What is it that compels people to willingly put their lives on the line for their country?
The question has as many answers as individuals who have served. But no matter the reason, the men and women who have donned the uniform of their nation know the risks. Whether they return home to their loved ones or are carried home by an honor guard, they know why they do what they do.
Honoring those men and women who have given their lives while in the Armed Forces of the United States will be the focus of the first dinner planned for Delaware’s Gold Star Families, to be held Sept. 21 at the Modern Maturity Center, Dover.
This will be the first of what hopefully will become an annual event in Delaware, said Judy Campbell, Delaware’s coordinator for the U.S. Army’s Survivor Outreach Program.
In announcing the memorial dinner, Campbell was joined by Irene Turnage, wife of U.S. Army Maj. Carson J. Turnage Jr., an explosives expert killed by a drunk driver in February 1973, and Judith Thompson, whose son, Sgt. Jarrett B. Thompson, was injured on Aug. 30, 2003, in Iraq when a car hit his convoy truck. Thompson died at Walter Reed U.S. Army Medical Center a week later.
Campbell’s brother, U.S. Army Spec. Keith A. Campbell was a medic who was killed in February 1967 in Vietnam while giving First Aid to a wounded soldier. Campbell was posthumously awarded the Distinguished Service Cross for his actions.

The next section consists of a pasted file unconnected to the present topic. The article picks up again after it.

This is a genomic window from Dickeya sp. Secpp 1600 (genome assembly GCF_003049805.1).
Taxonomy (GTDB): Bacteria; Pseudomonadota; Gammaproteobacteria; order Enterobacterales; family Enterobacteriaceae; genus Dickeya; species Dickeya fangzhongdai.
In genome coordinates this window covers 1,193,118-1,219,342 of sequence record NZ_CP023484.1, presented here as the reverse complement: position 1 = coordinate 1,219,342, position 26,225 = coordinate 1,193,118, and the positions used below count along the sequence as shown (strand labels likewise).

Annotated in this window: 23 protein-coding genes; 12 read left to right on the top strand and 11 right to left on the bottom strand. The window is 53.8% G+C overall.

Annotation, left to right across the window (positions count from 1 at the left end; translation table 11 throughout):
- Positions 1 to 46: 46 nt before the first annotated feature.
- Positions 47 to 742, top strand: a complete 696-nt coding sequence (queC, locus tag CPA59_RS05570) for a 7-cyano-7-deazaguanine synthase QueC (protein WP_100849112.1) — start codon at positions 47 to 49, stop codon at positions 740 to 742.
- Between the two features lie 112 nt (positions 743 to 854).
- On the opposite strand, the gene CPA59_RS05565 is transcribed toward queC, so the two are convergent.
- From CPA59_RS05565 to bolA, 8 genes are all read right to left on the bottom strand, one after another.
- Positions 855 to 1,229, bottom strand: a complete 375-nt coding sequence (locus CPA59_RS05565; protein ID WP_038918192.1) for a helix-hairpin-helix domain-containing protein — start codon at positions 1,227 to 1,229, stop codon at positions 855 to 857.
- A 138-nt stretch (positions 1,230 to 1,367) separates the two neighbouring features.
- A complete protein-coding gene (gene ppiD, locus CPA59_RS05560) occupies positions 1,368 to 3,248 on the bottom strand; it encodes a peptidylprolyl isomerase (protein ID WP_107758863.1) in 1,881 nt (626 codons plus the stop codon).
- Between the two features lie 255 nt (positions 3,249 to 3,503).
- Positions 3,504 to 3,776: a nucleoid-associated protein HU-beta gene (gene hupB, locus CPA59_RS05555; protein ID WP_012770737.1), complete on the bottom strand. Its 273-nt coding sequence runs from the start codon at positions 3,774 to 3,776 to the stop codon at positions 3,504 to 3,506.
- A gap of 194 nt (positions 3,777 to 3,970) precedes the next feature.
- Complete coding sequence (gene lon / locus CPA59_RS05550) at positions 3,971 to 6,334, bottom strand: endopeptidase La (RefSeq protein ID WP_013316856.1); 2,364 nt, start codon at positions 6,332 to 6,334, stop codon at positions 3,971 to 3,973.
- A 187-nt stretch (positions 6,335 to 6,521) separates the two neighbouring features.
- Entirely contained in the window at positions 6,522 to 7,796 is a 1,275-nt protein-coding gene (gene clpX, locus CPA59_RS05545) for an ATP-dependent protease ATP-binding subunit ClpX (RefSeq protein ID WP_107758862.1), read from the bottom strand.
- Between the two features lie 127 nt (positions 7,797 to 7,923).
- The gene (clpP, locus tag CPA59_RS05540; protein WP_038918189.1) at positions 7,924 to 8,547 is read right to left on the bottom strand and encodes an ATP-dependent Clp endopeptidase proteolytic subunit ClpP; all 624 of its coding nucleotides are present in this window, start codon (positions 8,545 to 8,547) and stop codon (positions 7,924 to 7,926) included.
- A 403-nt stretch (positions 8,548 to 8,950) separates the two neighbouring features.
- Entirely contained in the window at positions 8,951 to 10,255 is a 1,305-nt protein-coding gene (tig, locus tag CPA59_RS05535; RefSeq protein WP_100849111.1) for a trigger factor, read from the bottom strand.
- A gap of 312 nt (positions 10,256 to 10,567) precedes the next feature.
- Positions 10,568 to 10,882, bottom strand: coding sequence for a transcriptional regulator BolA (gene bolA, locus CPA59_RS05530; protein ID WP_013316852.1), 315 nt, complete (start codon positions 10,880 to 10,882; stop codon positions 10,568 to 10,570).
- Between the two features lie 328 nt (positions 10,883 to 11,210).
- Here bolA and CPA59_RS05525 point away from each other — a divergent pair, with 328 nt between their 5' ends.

Delaware is one of the few states to observe the nationwide Gold Star Mothers and Family Day, held on the last Sunday in September. The dinner was scheduled for the week before to avoid any conflicts with other observances.
Gold Star Mothers and Family Day has been officially recognized for the past five years with a proclamation by Gov. Jack Markell.
“We want this one to be the best ever,” Campbell said. “Delaware has hit the mark on serving military families.”
“Delaware is the model for the nation as to how we honor our Gold Star families,” she added.
“Delaware is proud of its military veterans and their families,” said Tom Daws, president of the New Castle County Chapter 83, Vietnam Veterans of America. “Without the families, you wouldn’t have a military. They support the military.”
The Gold Star Mothers was formed after the end of World War I to memorialize the sacrifices made by their children during the conflict, and in 1936 President Franklin D. Roosevelt set the last Sunday of September as Gold Star Mothers Day. Today, among its other missions, the organization works to perpetuate the memories of those lost in any war of which the United States is a part, and works to assist veterans and their kin in receiving benefits due them through the Department of Veterans Affairs.
Page 2 of 2 - The organization recognizes the sacrifices of Gold Star families with two lapel pins: one to recognize the families of those killed in combat or through acts of terrorism, the other to honor those whose lives were lost during non-combat service while on active duty.
The Gold Star Mothers and Family Day dinner will feature an honor guard by the First State Young Marines, a rendition of the National Anthem by Dover’s Lori Christiansen and musical accompaniment by members of the Delaware National Guard’s 287th Army Band.
The keynote speaker is Medal of Honor recipient U.S. Marine Corps retired Maj. Gen. James E. Livingstone. He earned the Medal of Honor as the result of his actions, even though wounded three times, in directing an attack against enemy forces in May 1968.
Tickets for the event are $35 apiece and are available by sending a check to VVA Chapter 83, Gold Star Program, P.O. Box 8167, Wilmington, DE 19803.
For more information, call (302) 326-7787 or email firstname.lastname@example.org.